The creation of the group reflects concern in the Biden camp about long-standing diversity challenges in America’s national security establishment—issues that predate Trump but have been exacerbated by the president’s largely homogenous group of top advisors and cabinet members. It’s an acknowledgement that minorities, with some prominent exceptions, have long been underrepresented in top government echelons under both Republican and Democratic presidents. Biden is considering a number of prominent African American women for vice president, including Susan Rice, who served as Obama’s national security advisor and U.N. ambassador, and Sen. Kamala Harris, who competed with Biden for the Democratic presidential nomination. 

Some outside advocates and Biden supporters are looking to the 2020 election to help break the glass ceiling in the national security establishment and boost the number of women in senior administration posts. Just over half of the 49 co-chairs of the working groups in Biden’s foreign-policy team are women. A working group on women’s and girls’ issues is led by Carla Koppell, former chief strategy officer at USAID; Anne Witkowsky, a former deputy assistant secretary of defense for stability and humanitarian affairs in the Office of the Undersecretary of Defense for Policy; and Julia Santucci, a former CIA and State Department official.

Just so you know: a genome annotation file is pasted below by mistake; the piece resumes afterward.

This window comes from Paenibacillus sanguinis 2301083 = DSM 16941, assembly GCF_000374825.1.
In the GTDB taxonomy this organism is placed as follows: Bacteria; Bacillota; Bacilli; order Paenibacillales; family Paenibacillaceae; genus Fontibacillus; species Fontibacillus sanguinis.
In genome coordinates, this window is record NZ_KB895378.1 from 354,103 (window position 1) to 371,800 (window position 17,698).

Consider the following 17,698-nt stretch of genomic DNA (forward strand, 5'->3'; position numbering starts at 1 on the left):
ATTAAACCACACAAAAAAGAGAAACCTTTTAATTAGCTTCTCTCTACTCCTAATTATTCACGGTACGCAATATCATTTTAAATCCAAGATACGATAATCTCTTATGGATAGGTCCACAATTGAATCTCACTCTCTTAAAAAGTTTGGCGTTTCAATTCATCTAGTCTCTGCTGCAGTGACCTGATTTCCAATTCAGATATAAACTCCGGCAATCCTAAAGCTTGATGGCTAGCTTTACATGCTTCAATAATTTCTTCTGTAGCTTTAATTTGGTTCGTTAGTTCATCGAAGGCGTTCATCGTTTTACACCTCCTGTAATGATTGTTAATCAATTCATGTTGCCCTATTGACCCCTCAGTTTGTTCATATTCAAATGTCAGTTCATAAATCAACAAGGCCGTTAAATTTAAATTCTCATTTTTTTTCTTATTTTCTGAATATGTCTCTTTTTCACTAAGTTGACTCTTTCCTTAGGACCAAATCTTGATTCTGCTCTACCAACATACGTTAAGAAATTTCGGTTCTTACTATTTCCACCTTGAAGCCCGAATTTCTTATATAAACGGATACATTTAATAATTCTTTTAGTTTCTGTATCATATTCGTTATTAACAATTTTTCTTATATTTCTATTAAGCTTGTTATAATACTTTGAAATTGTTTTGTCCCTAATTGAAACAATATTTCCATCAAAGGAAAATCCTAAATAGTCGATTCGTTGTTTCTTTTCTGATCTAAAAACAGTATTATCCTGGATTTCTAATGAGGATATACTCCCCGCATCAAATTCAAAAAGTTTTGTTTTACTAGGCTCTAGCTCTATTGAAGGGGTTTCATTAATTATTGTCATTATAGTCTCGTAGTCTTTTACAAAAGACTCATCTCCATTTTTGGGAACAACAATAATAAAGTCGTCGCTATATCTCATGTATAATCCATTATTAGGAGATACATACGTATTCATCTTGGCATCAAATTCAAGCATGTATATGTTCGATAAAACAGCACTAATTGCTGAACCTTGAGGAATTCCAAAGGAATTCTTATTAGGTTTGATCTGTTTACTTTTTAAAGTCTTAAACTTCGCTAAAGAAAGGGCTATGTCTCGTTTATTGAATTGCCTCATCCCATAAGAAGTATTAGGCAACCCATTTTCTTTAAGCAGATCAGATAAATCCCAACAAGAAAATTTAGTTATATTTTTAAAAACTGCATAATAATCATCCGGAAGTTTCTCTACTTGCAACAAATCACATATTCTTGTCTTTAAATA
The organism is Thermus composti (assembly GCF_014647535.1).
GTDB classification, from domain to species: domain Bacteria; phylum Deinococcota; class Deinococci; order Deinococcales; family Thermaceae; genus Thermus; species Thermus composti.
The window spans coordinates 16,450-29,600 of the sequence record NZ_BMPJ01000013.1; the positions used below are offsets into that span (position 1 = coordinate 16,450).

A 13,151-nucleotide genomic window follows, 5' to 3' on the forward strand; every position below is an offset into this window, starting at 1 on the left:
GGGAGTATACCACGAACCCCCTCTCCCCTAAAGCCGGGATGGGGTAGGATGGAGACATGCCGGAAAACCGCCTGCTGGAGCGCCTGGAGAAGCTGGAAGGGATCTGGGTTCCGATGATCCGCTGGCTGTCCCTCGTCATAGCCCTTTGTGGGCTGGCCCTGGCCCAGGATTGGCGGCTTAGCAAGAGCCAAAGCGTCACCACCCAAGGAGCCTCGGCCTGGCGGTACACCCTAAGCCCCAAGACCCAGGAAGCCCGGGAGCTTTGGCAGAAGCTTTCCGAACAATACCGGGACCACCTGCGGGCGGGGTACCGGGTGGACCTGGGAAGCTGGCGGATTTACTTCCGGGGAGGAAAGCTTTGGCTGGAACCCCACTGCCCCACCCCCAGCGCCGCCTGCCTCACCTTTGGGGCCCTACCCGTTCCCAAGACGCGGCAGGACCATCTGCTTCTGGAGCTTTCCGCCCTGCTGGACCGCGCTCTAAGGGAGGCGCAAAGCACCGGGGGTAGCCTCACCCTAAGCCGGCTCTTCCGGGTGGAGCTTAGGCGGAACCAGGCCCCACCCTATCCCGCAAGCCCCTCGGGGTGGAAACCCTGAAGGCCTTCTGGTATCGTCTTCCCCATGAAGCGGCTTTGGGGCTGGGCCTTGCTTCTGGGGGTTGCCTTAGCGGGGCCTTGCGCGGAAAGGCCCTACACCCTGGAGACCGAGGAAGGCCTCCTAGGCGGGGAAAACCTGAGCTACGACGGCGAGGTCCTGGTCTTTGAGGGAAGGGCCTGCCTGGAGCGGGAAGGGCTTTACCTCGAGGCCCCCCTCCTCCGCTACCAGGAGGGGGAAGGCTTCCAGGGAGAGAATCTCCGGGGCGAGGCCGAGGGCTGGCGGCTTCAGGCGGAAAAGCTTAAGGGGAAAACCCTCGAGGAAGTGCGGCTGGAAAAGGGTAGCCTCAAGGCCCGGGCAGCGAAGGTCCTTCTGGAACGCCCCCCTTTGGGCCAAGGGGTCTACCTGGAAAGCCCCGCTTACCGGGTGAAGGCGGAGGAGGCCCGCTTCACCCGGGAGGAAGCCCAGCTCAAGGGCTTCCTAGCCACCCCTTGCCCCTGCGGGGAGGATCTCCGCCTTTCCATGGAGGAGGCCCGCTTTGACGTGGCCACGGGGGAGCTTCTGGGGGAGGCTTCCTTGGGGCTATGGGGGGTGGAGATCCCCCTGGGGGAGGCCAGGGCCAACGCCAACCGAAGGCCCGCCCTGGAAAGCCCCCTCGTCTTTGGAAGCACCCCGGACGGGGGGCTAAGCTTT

Biden’s priorities also illustrate his focus on reversing some of Trump’s most controversial policies, with working groups dedicated to slowing climate change, protecting refugees, and reinforcing human rights. There is also a U.N. working group, headed by Isobel Coleman, a former U.S. ambassador to the United Nations for management and reform, and Peter Yeo, the president of the U.N. advocacy group Better World Campaign, aimed at rebuilding relations with the U.N. and other international organizations. 

The working groups appear crafted to win over progressive followers of Sens. Warren and Bernie Sanders, who have been working with the Biden team. The Democratic Party platform, which was produced with input from the Sanders camp, includes a series of pledges sought by progressives. It calls for scaling back open-ended counterterrorism conflicts and ending the so-called forever wars, abandoning the Trump administration’s pursuit of regime change in Iran and elsewhere, and ending U.S. military support for the Saudi Arabian-led military campaign in Yemen.

“There are good commitments,” said Matt Duss, Sanders’ top foreign-policy advisor. “There is no denying the fact that the party is moving in a very positive direction on these questions.”

Staff writer Jack Detsch contributed to this report. 

Colum Lynch is a senior staff writer at Foreign Policy. Twitter: @columlynch

Robbie Gramer is a diplomacy and national security reporter at Foreign Policy. Twitter: @RobbieGramer

Darcy Palder is a former intern at Foreign Policy. Twitter: @DPalder